By Mike Heine
(Published March 6, 2007, 4:43 p.m.)
Despite continued public comments and letters to local newspapers opposing Intersport's proposed multi-sport complex, company officials remain confident the Walworth County Board will approve their plan.
"We are equally confident now as we were when it was approved (in concept)," said Steve Colombo, company president of baseball operations.
Intersport and the county are finalizing a lease-to-buy land contract for 250 acres of county-owned property near of the judicial center on County NN. The contract could go to the county board for a vote at its monthly meeting Tuesday, March 13.
"We're hopeful to get something back in March. That'll depend on how negotiations go," County Administrator David Bretl said.
At its January meeting, the county board approved, in concept, Intersport's proposal to build at least 10 baseball diamonds and 25 player cabins on what now are farm fields.
Since the county board vote, opponents have remained outspoken, particularly about the purchase price of $3,000 per acre.
County officials admit the price is below market value for agricultural land in the area.
"As to whether or not this is the best deal the county could or ever would get for the farm land, you can always come up with different scenarios," Bretl said. "Clearly, I don't think there is any question we could sell it as home sites for more."
Bretl said the county board would have to balance the sale price of the property with the economic boost from Intersport. With all phase 1 player cabins filled for 11 weeks in summer, Intersport projects $6.3 million would be added to the local economy.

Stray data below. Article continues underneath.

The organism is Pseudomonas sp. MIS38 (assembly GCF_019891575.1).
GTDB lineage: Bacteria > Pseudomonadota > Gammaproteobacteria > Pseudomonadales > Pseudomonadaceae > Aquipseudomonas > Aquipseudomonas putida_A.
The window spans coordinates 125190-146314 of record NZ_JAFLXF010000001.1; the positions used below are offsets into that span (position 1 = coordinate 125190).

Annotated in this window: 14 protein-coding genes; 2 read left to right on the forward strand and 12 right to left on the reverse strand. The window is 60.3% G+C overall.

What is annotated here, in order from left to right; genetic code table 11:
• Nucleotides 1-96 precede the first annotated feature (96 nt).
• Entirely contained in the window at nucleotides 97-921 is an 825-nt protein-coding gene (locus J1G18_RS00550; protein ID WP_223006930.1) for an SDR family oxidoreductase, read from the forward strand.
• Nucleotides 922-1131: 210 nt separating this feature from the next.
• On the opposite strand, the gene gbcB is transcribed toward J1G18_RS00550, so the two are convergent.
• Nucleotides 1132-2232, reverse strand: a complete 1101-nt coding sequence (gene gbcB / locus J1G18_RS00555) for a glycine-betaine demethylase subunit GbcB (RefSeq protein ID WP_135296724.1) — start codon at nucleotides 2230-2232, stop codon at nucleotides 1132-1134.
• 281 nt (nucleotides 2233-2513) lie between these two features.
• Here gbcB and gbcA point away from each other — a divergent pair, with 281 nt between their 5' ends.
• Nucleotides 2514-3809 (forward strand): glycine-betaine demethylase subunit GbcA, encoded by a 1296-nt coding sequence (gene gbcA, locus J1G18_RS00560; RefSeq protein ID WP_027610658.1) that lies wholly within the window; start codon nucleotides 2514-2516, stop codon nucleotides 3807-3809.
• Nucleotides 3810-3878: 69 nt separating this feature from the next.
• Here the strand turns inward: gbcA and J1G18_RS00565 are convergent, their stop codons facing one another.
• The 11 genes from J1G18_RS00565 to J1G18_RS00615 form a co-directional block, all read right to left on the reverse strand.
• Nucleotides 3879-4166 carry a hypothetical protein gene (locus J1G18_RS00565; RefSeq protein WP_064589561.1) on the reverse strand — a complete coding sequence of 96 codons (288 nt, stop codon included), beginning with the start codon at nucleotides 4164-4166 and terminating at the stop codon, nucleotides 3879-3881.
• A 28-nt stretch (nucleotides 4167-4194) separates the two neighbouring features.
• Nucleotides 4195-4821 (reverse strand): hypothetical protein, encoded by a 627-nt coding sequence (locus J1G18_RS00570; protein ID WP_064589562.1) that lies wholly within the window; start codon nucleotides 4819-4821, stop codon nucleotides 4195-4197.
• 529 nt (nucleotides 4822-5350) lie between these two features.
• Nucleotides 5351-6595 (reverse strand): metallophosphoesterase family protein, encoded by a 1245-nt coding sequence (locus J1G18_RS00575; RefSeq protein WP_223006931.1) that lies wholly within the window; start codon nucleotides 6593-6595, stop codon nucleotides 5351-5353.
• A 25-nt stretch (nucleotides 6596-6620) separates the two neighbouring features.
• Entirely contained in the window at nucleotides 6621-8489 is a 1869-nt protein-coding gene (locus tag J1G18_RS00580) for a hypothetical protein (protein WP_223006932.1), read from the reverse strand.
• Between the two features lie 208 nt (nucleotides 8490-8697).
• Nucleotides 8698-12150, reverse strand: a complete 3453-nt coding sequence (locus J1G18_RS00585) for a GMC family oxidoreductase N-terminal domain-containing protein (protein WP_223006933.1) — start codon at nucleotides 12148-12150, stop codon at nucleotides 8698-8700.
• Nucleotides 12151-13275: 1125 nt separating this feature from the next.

Critics say the county is considering a deal that favors Intersport more than taxpayers.
Harold Smage of Elkhorn wrote in a letter to the editor: "Intersport is very capable of paying a going price for land and still make a remarkable return on their investment. They drive a hard, unconscionable bargain."
Intersport officials say such views are short sighted.
"They're only looking at the dollar part of the land deal and are not looking at the economic impact for the community because of the existence of this project," said Dave Boblink, Intersport chief financial officer. "The way they characterize it is as a straight land sale, and the county is being paid an unfair amount for the land. That's not the case."
Boblink noted performance benchmarks that Intersport would have to meet before it could buy the land from Walworth County.
The conceptual proposal requires Intersport to build 10 diamonds and 25 player cabins, which Boblink says will cost at least $7 million, and prove that its operation has brought $6.3 million into the county. Until those criteria are met, Intersport can only rent the property for $180 per acre annually plus the added costs of inflation. The lease would last for 99 years.
Some residents are worried that Intersport will develop its ball diamonds, buy the land and then sell to another developer for a profit, leaving the county unable to intervene in a future sale.
"If Intersport does not pan out, they can turn around and sell it for development to whomever they want. How sweet is that?" wrote Larry Vant, Elkhorn.
Intersport, a Chicago-based sports marketing and television production company, has no intention to deviate from its plan, Boblink said.
It wouldn't make sense for the company to invest millions in the property, build the business to a point where it's generating $6.3 million for the economy, buy the property and then bulldoze it all to sell it to another developer, Boblink said.
"That idea really becomes far-fetched," he said.